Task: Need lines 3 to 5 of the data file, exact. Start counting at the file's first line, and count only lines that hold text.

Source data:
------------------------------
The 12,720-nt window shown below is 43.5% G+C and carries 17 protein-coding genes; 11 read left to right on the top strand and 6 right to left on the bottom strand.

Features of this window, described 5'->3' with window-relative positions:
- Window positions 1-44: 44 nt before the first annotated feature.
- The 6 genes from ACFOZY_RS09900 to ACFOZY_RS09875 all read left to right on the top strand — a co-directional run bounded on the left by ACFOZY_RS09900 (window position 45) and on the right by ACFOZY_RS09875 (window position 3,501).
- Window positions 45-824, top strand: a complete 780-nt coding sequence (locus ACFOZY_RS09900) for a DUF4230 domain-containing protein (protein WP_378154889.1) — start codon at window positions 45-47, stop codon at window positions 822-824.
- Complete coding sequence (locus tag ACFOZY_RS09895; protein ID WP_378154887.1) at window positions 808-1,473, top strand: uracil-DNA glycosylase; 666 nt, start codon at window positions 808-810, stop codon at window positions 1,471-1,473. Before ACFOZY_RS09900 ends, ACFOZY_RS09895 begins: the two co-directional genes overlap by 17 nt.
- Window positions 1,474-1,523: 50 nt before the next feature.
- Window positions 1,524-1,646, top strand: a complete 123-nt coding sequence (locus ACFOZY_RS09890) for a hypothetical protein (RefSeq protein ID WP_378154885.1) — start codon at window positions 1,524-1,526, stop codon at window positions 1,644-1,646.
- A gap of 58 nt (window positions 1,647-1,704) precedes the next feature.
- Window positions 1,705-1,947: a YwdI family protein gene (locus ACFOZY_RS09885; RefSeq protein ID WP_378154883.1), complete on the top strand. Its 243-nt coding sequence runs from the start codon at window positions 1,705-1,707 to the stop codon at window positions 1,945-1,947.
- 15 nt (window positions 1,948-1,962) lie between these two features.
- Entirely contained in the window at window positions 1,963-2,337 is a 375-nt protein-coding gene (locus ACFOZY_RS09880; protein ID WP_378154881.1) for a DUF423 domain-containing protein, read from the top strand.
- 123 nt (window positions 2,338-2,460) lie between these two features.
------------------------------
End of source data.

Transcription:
- Window positions 1-44: 44 nt before the first annotated feature.
- The 6 genes from ACFOZY_RS09900 to ACFOZY_RS09875 all read left to right on the top strand — a co-directional run bounded on the left by ACFOZY_RS09900 (window position 45) and on the right by ACFOZY_RS09875 (window position 3,501).
- Window positions 45-824, top strand: a complete 780-nt coding sequence (locus ACFOZY_RS09900) for a DUF4230 domain-containing protein (protein WP_378154889.1) — start codon at window positions 45-47, stop codon at window positions 822-824.